Second Street Grid of Montreal
In 1685, Montreal is again in war with the Iroquois. Military authorities wish to protect the town against possible attacks, so they want to take stock of the defences of the settlement.
They raise a proposal to build a palisade around the entire town, as aside from fortified outlying buildings, nothing protected the town, and even powder was stored above the chapel Notre-Dame-de-Bon-Secours. In November 1685, Governor Brisay de Denonville of Montreal sends a map of Montreal to France.
As far as we can judge, this is the second plan of the town. In 13 years since the first plan of Montreal was drawn, the fort on the point had disappeared.
The fortified mill on the summit of the small hill at the eastern end is clearly seen, as well as the Notre-Dame-de-Bon-Secours chapel, inaugurated in 1675. Some of the surrounding waterways are illustrated for the first time since Champlain’s era. However, the 1685 plan does not present an accurate picture of the rural environment and when Governor Denonville sent the map to France, he apologized for its poor quality.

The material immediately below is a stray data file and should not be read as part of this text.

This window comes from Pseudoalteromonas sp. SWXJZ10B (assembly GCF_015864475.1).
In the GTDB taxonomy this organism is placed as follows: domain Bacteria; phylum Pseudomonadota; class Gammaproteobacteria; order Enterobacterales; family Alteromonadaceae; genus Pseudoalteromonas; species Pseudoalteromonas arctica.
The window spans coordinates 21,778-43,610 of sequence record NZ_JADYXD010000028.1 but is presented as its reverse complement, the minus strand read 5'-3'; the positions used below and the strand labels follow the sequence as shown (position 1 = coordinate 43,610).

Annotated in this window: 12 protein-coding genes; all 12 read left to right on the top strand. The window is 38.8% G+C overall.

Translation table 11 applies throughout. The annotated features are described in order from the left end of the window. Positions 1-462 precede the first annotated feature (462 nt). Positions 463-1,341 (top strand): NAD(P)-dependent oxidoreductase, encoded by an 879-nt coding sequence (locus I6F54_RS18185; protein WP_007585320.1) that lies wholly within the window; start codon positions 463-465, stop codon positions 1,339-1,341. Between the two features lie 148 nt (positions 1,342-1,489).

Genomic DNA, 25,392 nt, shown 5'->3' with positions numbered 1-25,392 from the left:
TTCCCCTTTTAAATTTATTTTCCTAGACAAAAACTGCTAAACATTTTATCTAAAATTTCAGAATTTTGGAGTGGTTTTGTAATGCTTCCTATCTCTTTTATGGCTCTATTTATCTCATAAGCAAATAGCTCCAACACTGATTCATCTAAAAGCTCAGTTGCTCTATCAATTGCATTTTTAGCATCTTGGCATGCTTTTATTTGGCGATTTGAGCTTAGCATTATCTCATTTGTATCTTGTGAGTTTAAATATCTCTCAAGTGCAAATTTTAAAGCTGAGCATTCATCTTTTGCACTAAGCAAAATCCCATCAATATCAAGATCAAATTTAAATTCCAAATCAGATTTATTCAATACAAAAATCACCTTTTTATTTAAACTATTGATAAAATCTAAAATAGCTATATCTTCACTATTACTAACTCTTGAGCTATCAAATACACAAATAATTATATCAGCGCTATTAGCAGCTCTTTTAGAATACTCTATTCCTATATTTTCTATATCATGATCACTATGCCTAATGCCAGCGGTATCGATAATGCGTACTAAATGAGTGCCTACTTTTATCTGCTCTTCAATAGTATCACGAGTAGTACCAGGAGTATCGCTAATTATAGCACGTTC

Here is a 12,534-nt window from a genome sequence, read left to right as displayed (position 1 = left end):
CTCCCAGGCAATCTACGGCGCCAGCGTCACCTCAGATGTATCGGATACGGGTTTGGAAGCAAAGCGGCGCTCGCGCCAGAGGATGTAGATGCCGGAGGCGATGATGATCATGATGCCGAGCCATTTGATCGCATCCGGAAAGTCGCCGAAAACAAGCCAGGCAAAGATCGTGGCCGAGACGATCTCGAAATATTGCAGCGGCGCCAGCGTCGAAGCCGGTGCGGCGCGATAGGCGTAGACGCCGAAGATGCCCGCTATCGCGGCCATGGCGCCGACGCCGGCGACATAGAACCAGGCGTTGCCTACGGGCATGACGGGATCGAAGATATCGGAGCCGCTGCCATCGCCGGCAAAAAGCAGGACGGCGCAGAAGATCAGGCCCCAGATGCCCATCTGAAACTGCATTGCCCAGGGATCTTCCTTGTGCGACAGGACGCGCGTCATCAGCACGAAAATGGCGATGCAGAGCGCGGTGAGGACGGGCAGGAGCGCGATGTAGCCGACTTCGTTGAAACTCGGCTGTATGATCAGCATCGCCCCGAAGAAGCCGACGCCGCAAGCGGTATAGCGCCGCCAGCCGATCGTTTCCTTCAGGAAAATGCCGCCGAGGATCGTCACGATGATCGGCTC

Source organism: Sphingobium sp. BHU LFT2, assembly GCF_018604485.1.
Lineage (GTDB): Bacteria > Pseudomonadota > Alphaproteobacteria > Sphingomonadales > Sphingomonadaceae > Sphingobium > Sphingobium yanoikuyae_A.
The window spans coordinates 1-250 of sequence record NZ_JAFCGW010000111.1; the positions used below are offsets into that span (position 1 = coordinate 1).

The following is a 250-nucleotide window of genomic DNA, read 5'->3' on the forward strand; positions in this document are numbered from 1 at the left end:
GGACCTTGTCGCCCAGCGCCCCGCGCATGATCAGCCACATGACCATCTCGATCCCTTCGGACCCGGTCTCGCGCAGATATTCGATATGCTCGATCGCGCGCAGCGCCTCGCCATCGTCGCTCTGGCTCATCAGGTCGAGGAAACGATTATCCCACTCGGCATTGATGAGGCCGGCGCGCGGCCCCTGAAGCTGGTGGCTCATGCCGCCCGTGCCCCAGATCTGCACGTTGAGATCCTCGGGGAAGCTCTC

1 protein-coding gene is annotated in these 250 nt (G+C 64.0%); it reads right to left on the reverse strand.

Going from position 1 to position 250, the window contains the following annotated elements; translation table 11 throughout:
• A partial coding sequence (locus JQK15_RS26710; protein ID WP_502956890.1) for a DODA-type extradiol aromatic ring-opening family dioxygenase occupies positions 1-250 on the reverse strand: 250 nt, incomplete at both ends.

The plan is frequently attributed to engineer Robert de Villeneuve, but most historians are sure that he would certainly have produced a better representation of the town, so officially the second plan of Montreal remains anonymous. Anyway, the historic value of the map is enormous as this is the only document presenting the future great city.
The second plan of Montreal is preserved by Centre d’Archives d’outre-mer of Aix-en-Province, national archives of France.